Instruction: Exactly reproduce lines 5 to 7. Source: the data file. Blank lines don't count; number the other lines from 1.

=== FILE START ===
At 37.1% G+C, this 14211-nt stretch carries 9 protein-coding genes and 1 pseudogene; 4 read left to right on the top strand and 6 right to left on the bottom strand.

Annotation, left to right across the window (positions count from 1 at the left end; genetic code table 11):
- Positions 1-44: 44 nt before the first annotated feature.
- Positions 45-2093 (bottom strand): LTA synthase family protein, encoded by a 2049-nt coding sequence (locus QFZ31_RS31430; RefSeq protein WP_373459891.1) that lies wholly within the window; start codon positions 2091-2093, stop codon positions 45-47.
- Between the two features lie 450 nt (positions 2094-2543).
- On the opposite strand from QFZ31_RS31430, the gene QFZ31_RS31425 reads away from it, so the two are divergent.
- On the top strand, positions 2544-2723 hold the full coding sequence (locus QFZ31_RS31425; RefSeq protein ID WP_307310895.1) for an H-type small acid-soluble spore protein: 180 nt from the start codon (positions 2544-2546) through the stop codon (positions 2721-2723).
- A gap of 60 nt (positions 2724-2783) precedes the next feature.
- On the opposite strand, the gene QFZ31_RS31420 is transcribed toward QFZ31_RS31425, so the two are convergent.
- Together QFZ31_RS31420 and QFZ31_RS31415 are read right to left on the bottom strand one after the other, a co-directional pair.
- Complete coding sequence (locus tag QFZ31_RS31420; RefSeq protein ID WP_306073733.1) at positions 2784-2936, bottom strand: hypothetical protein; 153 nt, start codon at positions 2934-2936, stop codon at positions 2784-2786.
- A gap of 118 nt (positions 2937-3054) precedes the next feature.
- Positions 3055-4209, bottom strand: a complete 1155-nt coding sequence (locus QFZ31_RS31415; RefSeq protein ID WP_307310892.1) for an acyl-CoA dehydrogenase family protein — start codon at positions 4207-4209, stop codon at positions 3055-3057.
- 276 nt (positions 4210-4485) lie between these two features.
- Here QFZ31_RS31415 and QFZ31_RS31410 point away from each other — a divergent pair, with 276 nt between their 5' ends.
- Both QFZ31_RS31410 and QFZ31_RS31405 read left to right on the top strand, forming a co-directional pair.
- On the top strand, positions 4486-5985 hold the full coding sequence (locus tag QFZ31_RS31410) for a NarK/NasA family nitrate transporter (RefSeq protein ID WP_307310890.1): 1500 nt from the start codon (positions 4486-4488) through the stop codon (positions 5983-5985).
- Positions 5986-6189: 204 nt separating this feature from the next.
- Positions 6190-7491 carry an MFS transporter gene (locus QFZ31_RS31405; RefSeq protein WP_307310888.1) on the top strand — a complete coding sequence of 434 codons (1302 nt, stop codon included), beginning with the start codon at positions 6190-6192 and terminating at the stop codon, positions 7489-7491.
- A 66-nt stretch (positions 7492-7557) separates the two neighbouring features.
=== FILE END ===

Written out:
- Between the two features lie 450 nt (positions 2094-2543).
- On the opposite strand from QFZ31_RS31430, the gene QFZ31_RS31425 reads away from it, so the two are divergent.
- On the top strand, positions 2544-2723 hold the full coding sequence (locus QFZ31_RS31425; RefSeq protein ID WP_307310895.1) for an H-type small acid-soluble spore protein: 180 nt from the start codon (positions 2544-2546) through the stop codon (positions 2721-2723).